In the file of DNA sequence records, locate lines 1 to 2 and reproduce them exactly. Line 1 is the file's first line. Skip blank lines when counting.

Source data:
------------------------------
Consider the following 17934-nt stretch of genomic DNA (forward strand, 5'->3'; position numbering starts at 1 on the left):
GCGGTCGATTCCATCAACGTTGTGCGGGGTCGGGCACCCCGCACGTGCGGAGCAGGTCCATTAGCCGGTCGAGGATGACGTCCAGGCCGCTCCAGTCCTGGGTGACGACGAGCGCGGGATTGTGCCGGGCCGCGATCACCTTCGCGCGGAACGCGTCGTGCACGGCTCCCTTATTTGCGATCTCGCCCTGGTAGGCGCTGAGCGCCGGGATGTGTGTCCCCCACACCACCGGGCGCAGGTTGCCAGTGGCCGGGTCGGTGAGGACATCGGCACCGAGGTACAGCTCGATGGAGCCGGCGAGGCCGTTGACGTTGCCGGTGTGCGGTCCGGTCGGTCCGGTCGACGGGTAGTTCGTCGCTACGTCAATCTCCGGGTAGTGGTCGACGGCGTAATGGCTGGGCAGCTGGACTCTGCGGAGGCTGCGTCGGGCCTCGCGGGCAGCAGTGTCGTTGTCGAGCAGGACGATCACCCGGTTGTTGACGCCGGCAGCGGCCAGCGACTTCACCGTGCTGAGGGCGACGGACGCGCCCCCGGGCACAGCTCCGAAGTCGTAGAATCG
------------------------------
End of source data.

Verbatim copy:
Consider the following 17934-nt stretch of genomic DNA (forward strand, 5'->3'; position numbering starts at 1 on the left):
GCGGTCGATTCCATCAACGTTGTGCGGGGTCGGGCACCCCGCACGTGCGGAGCAGGTCCATTAGCCGGTCGAGGATGACGTCCAGGCCGCTCCAGTCCTGGGTGACGACGAGCGCGGGATTGTGCCGGGCCGCGATCACCTTCGCGCGGAACGCGTCGTGCACGGCTCCCTTATTTGCGATCTCGCCCTGGTAGGCGCTGAGCGCCGGGATGTGTGTCCCCCACACCACCGGGCGCAGGTTGCCAGTGGCCGGGTCGGTGAGGACATCGGCACCGAGGTACAGCTCGATGGAGCCGGCGAGGCCGTTGACGTTGCCGGTGTGCGGTCCGGTCGGTCCGGTCGACGGGTAGTTCGTCGCTACGTCAATCTCCGGGTAGTGGTCGACGGCGTAATGGCTGGGCAGCTGGACTCTGCGGAGGCTGCGTCGGGCCTCGCGGGCAGCAGTGTCGTTGTCGAGCAGGACGATCACCCGGTTGTTGACGCCGGCAGCGGCCAGCGACTTCACCGTGCTGAGGGCGACGGACGCGCCCCCGGGCACAGCTCCGAAGTCGTAGAATCG